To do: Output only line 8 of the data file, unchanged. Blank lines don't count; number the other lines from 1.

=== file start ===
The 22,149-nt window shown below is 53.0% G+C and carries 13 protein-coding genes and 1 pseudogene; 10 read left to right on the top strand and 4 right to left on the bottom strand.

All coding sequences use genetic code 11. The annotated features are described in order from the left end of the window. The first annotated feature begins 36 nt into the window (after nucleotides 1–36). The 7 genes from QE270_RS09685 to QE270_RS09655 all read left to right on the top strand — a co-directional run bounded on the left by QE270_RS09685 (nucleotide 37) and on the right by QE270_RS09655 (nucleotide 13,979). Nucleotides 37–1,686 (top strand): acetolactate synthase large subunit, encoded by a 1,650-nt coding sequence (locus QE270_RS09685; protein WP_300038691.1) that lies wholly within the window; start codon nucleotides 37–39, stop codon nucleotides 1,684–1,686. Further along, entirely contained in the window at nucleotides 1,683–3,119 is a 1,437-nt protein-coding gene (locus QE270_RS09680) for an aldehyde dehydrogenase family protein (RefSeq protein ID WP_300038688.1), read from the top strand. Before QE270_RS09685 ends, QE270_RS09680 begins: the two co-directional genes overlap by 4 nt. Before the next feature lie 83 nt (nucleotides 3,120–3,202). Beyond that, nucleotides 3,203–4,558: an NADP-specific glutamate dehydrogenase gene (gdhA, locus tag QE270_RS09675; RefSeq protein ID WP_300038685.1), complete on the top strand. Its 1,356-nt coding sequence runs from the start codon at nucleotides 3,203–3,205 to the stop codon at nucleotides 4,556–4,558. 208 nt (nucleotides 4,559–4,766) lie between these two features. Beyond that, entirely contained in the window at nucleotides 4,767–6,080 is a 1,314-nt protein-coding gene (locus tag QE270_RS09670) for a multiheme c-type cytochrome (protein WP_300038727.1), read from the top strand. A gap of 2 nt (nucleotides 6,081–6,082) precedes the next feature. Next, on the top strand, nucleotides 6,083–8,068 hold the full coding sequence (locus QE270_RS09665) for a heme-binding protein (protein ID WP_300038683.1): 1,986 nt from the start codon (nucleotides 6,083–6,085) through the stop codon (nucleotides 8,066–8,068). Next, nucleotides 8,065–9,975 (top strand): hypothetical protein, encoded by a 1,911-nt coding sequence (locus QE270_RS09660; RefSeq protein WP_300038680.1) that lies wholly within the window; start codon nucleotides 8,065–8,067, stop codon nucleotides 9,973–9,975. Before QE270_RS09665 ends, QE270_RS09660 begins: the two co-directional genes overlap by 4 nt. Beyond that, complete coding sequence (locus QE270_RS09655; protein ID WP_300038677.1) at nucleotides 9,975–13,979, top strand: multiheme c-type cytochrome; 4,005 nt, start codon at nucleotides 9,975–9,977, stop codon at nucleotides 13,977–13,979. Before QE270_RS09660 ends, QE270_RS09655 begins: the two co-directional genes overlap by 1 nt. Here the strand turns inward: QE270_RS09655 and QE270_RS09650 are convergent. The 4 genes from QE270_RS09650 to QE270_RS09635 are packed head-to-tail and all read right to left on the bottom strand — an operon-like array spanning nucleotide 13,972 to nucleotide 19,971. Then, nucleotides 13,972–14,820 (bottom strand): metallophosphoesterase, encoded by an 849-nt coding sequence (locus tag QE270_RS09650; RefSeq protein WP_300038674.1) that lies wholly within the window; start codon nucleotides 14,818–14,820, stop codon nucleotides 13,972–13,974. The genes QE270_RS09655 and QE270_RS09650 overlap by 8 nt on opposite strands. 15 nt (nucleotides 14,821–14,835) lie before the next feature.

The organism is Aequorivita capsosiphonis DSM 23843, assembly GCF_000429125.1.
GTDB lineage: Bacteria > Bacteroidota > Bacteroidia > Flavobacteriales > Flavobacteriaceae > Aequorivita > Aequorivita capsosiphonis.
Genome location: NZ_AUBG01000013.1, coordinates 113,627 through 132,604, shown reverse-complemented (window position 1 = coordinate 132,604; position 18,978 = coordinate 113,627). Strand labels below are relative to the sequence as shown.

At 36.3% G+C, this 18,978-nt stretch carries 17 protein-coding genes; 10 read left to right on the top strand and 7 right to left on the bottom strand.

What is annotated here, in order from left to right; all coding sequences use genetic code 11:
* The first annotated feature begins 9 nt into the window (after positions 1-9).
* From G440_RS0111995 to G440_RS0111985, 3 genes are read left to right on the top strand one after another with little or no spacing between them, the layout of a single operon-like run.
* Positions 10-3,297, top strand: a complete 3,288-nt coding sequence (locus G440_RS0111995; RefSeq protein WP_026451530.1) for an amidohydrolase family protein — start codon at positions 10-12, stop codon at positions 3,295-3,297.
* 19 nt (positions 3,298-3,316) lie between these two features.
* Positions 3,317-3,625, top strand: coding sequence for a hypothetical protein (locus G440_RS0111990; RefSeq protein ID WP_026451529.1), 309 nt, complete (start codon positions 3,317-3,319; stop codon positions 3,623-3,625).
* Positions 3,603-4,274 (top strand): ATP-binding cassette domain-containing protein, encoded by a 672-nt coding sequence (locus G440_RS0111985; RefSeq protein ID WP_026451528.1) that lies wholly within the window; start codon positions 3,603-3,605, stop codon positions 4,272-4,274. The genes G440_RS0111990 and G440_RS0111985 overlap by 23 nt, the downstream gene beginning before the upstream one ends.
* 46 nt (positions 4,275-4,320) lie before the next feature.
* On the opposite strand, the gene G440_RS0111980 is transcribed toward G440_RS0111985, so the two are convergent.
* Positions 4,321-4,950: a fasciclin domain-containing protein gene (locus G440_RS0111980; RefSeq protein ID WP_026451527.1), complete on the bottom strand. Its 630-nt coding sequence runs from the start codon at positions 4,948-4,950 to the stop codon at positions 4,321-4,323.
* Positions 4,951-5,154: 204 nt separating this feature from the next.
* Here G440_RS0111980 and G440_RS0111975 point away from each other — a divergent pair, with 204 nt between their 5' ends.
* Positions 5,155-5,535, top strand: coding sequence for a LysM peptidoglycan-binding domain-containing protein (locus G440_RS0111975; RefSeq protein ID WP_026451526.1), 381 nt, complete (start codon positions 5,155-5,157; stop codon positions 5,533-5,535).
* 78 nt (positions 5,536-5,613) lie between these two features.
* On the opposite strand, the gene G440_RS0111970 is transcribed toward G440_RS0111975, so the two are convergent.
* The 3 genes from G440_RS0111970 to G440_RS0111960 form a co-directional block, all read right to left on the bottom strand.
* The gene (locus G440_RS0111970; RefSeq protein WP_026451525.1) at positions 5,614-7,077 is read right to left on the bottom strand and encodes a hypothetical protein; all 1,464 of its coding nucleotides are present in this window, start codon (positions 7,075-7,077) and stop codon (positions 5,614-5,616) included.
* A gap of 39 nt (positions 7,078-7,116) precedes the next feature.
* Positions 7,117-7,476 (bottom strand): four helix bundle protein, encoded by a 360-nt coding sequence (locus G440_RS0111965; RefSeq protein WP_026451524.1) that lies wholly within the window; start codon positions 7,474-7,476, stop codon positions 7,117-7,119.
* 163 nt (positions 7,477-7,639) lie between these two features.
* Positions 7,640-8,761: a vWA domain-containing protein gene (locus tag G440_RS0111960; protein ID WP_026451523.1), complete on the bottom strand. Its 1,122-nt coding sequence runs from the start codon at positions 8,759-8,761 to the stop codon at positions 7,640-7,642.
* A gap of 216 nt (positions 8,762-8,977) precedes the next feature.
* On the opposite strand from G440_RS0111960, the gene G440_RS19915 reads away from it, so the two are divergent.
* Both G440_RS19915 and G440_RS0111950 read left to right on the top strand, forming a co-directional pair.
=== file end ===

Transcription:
* The first annotated feature begins 9 nt into the window (after positions 1-9).